The Italian job
Simon won't be charged in sausage race prankPosted: Thursday July 10, 2003 12:31 AM
Updated: Thursday July 10, 2003 4:35 PM
MILWAUKEE (AP) -- Pittsburgh Pirates first baseman Randall Simon won't face criminal charges for swatting a young woman with a bat as she took part in the popular human sausage race at the Milwaukee Brewers' ballpark.
Deputy District Attorney Jon Reddin said the women "were not interested in having him charged criminally" and did not believe Simon meant to hurt them.
The Milwaukee County Sheriff's Department cited Simon for disorderly conduct, which carries a $432 fine.
Simon said he didn't deliberately try to knock down the woman, who was wearing an Italian sausage costume. She tumbled to the ground and got a few scrapes but wasn't hurt.
"That wasn't my intention in my heart for that to happen," Simon said in the locker room at Miller Park before Thursday afternoon's game. "I was just trying to get a tap at the costume and for her to finish the race."
Sheriff David Clarke said Simon can contest the disorderly conduct citation at a Sept. 3 court hearing.
The sausage race, a fan favorite at Miller Park, features four people dressed as an oversized bratwurst, a hot dog, an Italian sausage and a Polish sausage who run around the infield warning track between the sixth and seventh innings.
The sausages were racing past the Pirates' dugout Wednesday night when videotape showed Simon took a bat and swatted the Italian sausage. The 18-year-old woman in that costume fell to the ground and caused the 19-year-old woman in the hot dog costume to also fall.
Simon said he hoped to apologize to the woman before he leaves Milwaukee. He said he was just playing around when he swatted at her with the bat.
"I thought at the moment they were trying to play with us. They were running right next to the players," he said. "I'm a fun player, and I've never hurt anyone in my life."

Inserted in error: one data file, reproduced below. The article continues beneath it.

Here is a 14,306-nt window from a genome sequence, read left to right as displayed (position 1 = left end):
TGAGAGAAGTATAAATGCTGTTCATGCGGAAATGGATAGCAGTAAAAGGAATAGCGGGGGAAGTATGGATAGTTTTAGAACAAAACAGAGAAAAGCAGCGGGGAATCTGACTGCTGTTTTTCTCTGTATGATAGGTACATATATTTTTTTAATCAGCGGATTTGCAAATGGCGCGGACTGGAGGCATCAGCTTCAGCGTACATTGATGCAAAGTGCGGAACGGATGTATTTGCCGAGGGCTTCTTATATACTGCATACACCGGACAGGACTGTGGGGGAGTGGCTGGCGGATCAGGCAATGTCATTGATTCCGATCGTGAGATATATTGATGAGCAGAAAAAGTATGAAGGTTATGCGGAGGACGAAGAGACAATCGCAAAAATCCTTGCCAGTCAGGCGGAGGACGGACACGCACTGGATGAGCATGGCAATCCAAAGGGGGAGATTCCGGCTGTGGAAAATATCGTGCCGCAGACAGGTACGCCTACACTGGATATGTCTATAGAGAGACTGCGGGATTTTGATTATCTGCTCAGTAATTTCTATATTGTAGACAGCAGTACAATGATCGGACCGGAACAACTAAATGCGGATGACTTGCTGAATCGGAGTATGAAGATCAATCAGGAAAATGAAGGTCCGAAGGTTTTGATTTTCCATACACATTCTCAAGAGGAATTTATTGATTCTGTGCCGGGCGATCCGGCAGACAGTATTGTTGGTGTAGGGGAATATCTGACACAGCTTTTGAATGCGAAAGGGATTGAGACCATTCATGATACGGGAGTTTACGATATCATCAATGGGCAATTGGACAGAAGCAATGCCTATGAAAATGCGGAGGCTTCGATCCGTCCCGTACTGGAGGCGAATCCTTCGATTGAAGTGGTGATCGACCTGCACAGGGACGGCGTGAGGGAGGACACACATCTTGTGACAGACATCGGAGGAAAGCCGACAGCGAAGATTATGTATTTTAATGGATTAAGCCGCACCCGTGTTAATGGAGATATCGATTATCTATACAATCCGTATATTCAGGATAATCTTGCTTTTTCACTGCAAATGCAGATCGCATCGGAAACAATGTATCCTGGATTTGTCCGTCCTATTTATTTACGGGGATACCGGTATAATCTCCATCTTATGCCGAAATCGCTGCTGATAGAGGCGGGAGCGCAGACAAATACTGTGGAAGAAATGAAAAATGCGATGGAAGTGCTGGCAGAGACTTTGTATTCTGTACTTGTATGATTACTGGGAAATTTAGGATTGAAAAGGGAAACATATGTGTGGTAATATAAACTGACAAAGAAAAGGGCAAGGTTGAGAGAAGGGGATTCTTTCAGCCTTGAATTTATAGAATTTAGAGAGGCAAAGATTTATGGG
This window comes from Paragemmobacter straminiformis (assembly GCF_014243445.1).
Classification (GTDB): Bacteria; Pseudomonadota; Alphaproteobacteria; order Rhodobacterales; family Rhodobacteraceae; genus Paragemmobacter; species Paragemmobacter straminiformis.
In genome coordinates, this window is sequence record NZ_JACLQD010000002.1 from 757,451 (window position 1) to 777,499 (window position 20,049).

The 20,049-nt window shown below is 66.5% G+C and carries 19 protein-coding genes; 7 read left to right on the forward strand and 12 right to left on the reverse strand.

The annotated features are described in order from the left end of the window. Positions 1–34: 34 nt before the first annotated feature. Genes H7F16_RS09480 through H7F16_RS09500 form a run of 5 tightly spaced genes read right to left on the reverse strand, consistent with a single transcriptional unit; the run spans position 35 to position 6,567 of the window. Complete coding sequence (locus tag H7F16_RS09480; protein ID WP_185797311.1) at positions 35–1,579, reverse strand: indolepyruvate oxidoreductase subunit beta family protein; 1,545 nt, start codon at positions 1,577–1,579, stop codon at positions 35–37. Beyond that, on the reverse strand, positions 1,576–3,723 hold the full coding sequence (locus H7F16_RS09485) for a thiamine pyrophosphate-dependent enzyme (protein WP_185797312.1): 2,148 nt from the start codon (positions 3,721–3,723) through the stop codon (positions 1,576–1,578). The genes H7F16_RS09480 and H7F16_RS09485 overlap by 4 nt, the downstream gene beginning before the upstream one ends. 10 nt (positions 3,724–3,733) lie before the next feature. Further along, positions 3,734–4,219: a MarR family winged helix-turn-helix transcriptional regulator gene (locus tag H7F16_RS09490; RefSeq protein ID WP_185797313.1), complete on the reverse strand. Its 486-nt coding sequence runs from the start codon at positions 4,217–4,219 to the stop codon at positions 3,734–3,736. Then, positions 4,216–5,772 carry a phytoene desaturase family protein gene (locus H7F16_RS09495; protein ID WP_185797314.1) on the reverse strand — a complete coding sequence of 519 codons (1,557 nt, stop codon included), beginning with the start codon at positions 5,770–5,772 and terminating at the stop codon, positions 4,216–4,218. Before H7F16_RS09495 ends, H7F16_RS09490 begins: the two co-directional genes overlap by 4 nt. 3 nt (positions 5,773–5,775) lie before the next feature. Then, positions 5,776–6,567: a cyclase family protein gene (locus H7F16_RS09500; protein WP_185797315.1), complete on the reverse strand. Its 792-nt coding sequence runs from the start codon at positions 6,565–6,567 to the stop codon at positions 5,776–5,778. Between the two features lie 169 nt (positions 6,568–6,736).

The two women and Simon were interviewed Wednesday night at the stadium, Sheriff's Deputy Inspector Sherry Warichak said. Simon and one of the women met with prosecutors in the district attorney's office Thursday morning.
Simon was taken in handcuffs to the Milwaukee County Jail. He was booked, released and ordered to meet with county prosecutors Thursday, Warichak said. Clarke said the booking was standard procedure for someone from out of town.
After the incident, Simon drew boos from many of the fans when he was used as a pinch-hitter in the seventh. He grounded out in the only playing time he saw. The Brewers won 2-1 in 12 innings.
The Pirates issued a statement Thursday apologizing for the incident and saying the team does not condone Simon's behavior and will address the issue internally. Simon was not in the starting lineup Thursday.
Rick Schlessinger, Brewers executive vice president for business operations, said he felt Simon's conduct was unjustified.
"This is one of the most outrageous things I've ever seen inside a ballpark or outside a ballpark," he said. "It sickened me to see it."
The team planned to continue the sausage races in their current form. Brewers spokesman Jon Greenberg said the sausages were scheduled to compete against Pittsburgh's racing pierogies at a series Aug. 15-17 in Pittsburgh and at a series Aug. 22-24 at Milwaukee. A pierogi is a type of stuffed dumpling.
Brewers vice president Laurel Prieb said the racing sausages have been a fan favorite since they were introduced "as a lark" around 1995.
Brewers fan Teresa Krebs said, "This is a big sausage town. It's the beer and brats factor. "It's just kind of a goofy tradition."
Brad Ehlers, a Pirates fan at Thursday's game, said he thought Pittsburgh should fine Simon.
"It sets a bad example for kids, especially for someone people look up to," he said.
Jim Verage, though, said the incident was overblown.
"I think he was just clowning around," he said.